Prior art patents relating to internal combustion engines and novel fuel compositions therefor are shown in the patents to Brent U.S. Pat. No. 3,765,848 relating to a motor fuel composition, Skala U.S. Pat. No. 4,020,798 for an internal combustion engine fuel by NAK, Osborg U.S. Pat. No. 4,081,252 for a method of improving combustion of fuels and fuel compositions, Lee U.S. Pat. No. 4,088,454 for a method for producing a liquid fuel composition, and Michaels-Christopher U.S. Pat. No. 4,110,082 for a reformed hydrocarbons and alcohols from fuel alloys and reforming agents.

The present fuel supplement is a newly created formulation of chemicals which may be combined with gasoline and/or water to provide more complete combustion when used with gasoline in the present day internal combustion engine. The present mixture and ratio between the ingredients and the amount of gasoline is determined by the construction of the motor, weight of the vehicle and conditions of operation.

The present supplement provides increased gasoline mileage of up to 50% or more. It produces gaseous vapor which cause the blow-by vapors in the engine to burn when they become united in the motor. Consequently, the normally harmful dangerous and wasted hydrocarbons and other gases as well as the inert nitrogen gases which are currently wasted, burn more cleanly during combustion.

This provides a reduced level of air pollution from internal combustion engines and reduces oil consumption by as much as 50% or more due to less contamination because of the more complete combustion.

The use of the supplement provides clean engine parts due to a cooler running cycle, less carbon deposits inside the engine as well as less gases entering the crank case to contaminate the oil. This produces an expected longer life of parts and engines. The supplement reduces combustion heat and allows engines to run cool and reduces gasoline octane rating required for internal combustion engines.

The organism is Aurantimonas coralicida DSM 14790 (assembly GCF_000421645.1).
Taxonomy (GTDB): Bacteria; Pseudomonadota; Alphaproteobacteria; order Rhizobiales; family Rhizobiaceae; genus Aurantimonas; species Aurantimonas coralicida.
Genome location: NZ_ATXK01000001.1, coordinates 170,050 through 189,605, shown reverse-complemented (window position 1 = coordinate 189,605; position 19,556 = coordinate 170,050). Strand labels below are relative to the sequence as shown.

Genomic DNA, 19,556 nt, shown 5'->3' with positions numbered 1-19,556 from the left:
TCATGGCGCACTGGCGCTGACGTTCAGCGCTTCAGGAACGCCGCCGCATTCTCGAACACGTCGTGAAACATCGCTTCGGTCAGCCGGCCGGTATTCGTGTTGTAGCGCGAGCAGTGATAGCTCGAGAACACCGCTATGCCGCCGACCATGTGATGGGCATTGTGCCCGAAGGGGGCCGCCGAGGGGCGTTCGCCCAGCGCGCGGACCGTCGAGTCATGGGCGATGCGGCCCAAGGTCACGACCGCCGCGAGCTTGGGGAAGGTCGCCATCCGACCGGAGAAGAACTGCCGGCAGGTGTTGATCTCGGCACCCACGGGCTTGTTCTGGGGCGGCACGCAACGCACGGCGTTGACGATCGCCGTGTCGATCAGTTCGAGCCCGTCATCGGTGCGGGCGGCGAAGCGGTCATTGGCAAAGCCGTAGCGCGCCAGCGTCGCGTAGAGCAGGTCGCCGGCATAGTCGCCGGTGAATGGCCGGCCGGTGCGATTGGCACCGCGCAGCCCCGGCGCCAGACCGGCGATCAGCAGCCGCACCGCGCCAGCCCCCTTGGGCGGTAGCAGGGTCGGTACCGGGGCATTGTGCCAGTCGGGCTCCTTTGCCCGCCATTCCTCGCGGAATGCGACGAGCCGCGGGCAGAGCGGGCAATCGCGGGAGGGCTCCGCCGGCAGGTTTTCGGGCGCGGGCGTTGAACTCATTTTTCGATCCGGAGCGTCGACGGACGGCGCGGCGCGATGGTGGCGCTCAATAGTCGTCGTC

The fuel supplement is formed of a combination of essential ingredients in the following relative proportions: 250 to 1500 ml of methyl alcohol, 100 to 800 ml of xylene, 250 to 1500 ml of ethyl alcohol, 200 to 800 mg of potassium hydroxide, and 200 to 800 mg of sodium hydroxide. The sodium hydroxide and potassium hydroxide may be added to the other ingredients in solid form in the above stated proportions or may, in the alternative, be added in the form of an aqueous solution. When an aqueous solution of the hydroxides is used, the solutions may comprise, for example, from about 150 to 600 g/l of the respective hydroxides. Obviously, the size of the batch of fuel supplement produced is a matter of choice so long as the relative proportions of ingredients is maintained as stated above.

In addition, from about 10 to about 60 cc of cobalt chloride, sodium peroxide, sodium bromide and/or sodium oxide, may be added to the above supplement to reduce the pollution in the engine.

When the above ingredients forming the supplement are mixed together, the total mixture is then mixed either with gasoline or with water. When the supplement is mixed with water, the final product comprises one third to two thirds by volume supplement and the remainder water. When the supplement is mixed with gasoline, the product comprises from about 70 to 90% by volume of supplement and from about 10 to 30% by volume of gasoline.

Either of these mixtures may be injected or otherwise added to the carburation system in an internal combustion engine. Alternately, the supplement may be added directly to the gasoline in the fuel tank. It has been found that approximately one ounce of supplement per gallon of fuel achieves the desired results.

The advantages of the invention will be appreciated more fully in view of the following examples. EXAMPLE 1